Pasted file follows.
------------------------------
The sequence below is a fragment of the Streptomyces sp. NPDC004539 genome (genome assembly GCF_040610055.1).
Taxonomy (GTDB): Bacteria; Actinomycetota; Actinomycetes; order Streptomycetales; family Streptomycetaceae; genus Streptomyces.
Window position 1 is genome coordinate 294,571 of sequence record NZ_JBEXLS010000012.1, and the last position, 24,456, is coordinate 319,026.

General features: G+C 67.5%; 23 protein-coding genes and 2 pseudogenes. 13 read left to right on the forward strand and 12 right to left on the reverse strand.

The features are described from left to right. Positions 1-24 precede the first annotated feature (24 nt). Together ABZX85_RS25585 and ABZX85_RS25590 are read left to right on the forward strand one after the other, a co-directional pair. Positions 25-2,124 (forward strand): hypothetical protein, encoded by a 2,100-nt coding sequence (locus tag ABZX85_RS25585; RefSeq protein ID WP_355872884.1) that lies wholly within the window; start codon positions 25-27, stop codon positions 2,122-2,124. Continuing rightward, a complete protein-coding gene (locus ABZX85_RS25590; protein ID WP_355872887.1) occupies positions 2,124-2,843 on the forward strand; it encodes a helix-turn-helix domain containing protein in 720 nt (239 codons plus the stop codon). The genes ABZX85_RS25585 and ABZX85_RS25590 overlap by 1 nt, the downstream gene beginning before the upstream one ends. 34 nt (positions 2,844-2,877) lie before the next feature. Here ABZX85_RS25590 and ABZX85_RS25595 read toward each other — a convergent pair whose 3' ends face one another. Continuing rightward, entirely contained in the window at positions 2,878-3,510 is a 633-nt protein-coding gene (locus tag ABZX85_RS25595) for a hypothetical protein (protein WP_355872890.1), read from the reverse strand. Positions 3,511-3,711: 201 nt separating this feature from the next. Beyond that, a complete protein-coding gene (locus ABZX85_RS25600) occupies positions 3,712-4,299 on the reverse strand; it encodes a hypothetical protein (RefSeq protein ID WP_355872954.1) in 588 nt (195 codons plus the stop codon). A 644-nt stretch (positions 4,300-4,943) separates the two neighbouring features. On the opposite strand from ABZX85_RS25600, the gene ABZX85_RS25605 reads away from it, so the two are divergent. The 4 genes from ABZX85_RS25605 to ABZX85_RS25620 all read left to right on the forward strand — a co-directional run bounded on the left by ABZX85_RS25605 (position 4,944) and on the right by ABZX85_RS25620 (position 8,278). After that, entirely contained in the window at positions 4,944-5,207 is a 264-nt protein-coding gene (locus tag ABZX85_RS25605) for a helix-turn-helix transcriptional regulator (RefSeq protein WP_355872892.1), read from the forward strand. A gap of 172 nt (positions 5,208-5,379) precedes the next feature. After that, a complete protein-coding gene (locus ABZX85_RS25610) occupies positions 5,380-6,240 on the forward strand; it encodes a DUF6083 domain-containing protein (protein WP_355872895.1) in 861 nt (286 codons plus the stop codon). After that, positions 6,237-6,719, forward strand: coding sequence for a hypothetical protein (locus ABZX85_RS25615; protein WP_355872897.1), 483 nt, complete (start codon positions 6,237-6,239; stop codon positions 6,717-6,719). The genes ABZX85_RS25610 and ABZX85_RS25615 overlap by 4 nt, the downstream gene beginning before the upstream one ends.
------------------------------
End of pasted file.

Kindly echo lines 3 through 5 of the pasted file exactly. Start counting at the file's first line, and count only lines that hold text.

Window position 1 is genome coordinate 294,571 of sequence record NZ_JBEXLS010000012.1, and the last position, 24,456, is coordinate 319,026.

General features: G+C 67.5%; 23 protein-coding genes and 2 pseudogenes. 13 read left to right on the forward strand and 12 right to left on the reverse strand.

The features are described from left to right. Positions 1-24 precede the first annotated feature (24 nt). Together ABZX85_RS25585 and ABZX85_RS25590 are read left to right on the forward strand one after the other, a co-directional pair. Positions 25-2,124 (forward strand): hypothetical protein, encoded by a 2,100-nt coding sequence (locus tag ABZX85_RS25585; RefSeq protein ID WP_355872884.1) that lies wholly within the window; start codon positions 25-27, stop codon positions 2,122-2,124. Continuing rightward, a complete protein-coding gene (locus ABZX85_RS25590; protein ID WP_355872887.1) occupies positions 2,124-2,843 on the forward strand; it encodes a helix-turn-helix domain containing protein in 720 nt (239 codons plus the stop codon). The genes ABZX85_RS25585 and ABZX85_RS25590 overlap by 1 nt, the downstream gene beginning before the upstream one ends. 34 nt (positions 2,844-2,877) lie before the next feature. Here ABZX85_RS25590 and ABZX85_RS25595 read toward each other — a convergent pair whose 3' ends face one another. Continuing rightward, entirely contained in the window at positions 2,878-3,510 is a 633-nt protein-coding gene (locus tag ABZX85_RS25595) for a hypothetical protein (protein WP_355872890.1), read from the reverse strand. Positions 3,511-3,711: 201 nt separating this feature from the next. Beyond that, a complete protein-coding gene (locus ABZX85_RS25600) occupies positions 3,712-4,299 on the reverse strand; it encodes a hypothetical protein (RefSeq protein ID WP_355872954.1) in 588 nt (195 codons plus the stop codon). A 644-nt stretch (positions 4,300-4,943) separates the two neighbouring features. On the opposite strand from ABZX85_RS25600, the gene ABZX85_RS25605 reads away from it, so the two are divergent. The 4 genes from ABZX85_RS25605 to ABZX85_RS25620 all read left to right on the forward strand — a co-directional run bounded on the left by ABZX85_RS25605 (position 4,944) and on the right by ABZX85_RS25620 (position 8,278). After that, entirely contained in the window at positions 4,944-5,207 is a 264-nt protein-coding gene (locus tag ABZX85_RS25605) for a helix-turn-helix transcriptional regulator (RefSeq protein WP_355872892.1), read from the forward strand. A gap of 172 nt (positions 5,208-5,379) precedes the next feature. After that, a complete protein-coding gene (locus ABZX85_RS25610) occupies positions 5,380-6,240 on the forward strand; it encodes a DUF6083 domain-containing protein (protein WP_355872895.1) in 861 nt (286 codons plus the stop codon). After that, positions 6,237-6,719, forward strand: coding sequence for a hypothetical protein (locus ABZX85_RS25615; protein WP_355872897.1), 483 nt, complete (start codon positions 6,237-6,239; stop codon positions 6,717-6,719). The genes ABZX85_RS25610 and ABZX85_RS25615 overlap by 4 nt, the downstream gene beginning before the upstream one ends.